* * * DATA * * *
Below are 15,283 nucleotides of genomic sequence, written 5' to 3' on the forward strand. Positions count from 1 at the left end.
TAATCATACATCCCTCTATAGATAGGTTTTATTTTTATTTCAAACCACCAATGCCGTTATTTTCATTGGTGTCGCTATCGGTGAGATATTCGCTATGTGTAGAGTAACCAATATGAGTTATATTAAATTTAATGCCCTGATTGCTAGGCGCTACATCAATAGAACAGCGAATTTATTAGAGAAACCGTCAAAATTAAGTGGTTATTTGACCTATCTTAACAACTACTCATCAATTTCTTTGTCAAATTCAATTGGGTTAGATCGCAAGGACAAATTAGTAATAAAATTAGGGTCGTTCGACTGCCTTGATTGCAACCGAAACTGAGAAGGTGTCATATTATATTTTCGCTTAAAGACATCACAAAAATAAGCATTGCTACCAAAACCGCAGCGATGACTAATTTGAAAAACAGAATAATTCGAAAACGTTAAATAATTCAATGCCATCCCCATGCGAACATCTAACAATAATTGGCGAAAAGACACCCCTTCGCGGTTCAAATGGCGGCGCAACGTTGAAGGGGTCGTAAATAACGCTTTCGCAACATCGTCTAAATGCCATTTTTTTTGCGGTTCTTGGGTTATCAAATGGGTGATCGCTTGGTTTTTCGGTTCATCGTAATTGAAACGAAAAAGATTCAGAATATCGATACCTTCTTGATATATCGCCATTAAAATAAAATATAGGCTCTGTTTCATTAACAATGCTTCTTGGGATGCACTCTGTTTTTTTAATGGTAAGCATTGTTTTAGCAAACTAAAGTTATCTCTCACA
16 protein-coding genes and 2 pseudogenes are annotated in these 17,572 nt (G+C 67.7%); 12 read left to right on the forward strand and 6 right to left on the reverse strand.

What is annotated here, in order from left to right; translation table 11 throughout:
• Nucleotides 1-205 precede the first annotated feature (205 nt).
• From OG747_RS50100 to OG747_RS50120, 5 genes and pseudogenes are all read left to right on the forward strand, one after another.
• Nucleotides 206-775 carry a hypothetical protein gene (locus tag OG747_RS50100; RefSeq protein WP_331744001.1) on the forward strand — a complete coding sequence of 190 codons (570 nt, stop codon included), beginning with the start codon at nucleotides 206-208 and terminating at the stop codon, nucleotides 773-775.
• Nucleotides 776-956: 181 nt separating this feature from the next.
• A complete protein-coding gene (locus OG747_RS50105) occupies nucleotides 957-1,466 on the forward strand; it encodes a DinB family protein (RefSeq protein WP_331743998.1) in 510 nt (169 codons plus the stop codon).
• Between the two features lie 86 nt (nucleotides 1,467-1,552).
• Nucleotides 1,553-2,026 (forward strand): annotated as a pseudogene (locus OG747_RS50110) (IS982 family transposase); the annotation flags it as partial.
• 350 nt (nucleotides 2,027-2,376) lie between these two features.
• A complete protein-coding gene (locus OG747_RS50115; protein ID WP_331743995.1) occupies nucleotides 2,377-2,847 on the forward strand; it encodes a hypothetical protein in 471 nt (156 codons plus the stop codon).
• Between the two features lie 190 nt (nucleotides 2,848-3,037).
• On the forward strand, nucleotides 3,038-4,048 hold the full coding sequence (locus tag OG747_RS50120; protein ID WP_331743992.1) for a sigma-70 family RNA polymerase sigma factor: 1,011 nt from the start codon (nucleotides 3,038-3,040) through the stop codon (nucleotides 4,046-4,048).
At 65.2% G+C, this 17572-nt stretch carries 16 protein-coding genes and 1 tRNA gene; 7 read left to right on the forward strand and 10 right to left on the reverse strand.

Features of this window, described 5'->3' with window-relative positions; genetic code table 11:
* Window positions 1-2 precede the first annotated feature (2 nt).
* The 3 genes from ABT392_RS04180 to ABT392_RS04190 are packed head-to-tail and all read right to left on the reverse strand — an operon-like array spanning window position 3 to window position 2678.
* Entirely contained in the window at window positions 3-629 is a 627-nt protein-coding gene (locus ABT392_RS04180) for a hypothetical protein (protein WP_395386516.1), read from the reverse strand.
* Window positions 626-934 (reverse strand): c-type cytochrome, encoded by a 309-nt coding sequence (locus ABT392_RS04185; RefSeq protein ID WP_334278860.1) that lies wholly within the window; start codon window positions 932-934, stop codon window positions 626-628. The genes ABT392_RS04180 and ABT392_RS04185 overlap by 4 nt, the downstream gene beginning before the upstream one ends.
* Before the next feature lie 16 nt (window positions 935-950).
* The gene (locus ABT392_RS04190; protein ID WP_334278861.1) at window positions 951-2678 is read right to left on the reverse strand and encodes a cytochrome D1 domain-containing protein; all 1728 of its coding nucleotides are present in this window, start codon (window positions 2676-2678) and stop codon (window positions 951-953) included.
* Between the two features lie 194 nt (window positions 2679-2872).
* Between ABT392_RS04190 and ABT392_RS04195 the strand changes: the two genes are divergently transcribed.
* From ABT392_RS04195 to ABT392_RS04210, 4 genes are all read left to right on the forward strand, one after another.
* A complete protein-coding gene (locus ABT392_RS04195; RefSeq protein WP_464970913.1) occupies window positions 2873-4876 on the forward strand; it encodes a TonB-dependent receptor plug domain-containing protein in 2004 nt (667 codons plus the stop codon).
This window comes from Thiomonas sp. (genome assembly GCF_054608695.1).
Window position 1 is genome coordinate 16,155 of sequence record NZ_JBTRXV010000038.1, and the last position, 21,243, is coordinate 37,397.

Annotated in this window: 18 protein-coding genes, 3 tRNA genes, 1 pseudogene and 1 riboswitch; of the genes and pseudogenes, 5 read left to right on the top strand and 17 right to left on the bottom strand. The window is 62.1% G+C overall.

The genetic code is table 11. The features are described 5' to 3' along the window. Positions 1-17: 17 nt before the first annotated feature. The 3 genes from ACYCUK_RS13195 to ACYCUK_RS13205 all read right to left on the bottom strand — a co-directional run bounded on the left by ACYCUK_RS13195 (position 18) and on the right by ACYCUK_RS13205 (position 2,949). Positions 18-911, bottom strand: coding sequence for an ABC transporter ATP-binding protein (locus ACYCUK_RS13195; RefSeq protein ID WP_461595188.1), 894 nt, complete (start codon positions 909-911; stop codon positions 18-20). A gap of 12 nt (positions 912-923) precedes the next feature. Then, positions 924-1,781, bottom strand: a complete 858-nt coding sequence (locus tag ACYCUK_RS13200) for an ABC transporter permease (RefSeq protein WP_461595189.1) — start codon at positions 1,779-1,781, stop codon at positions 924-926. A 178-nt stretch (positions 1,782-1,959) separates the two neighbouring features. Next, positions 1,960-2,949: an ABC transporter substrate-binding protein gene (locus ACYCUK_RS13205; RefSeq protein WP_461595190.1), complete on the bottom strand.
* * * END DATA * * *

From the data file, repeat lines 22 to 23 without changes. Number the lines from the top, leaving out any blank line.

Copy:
* Before the next feature lie 16 nt (window positions 935-950).
* The gene (locus ABT392_RS04190; protein ID WP_334278861.1) at window positions 951-2678 is read right to left on the reverse strand and encodes a cytochrome D1 domain-containing protein; all 1728 of its coding nucleotides are present in this window, start codon (window positions 2676-2678) and stop codon (window positions 951-953) included.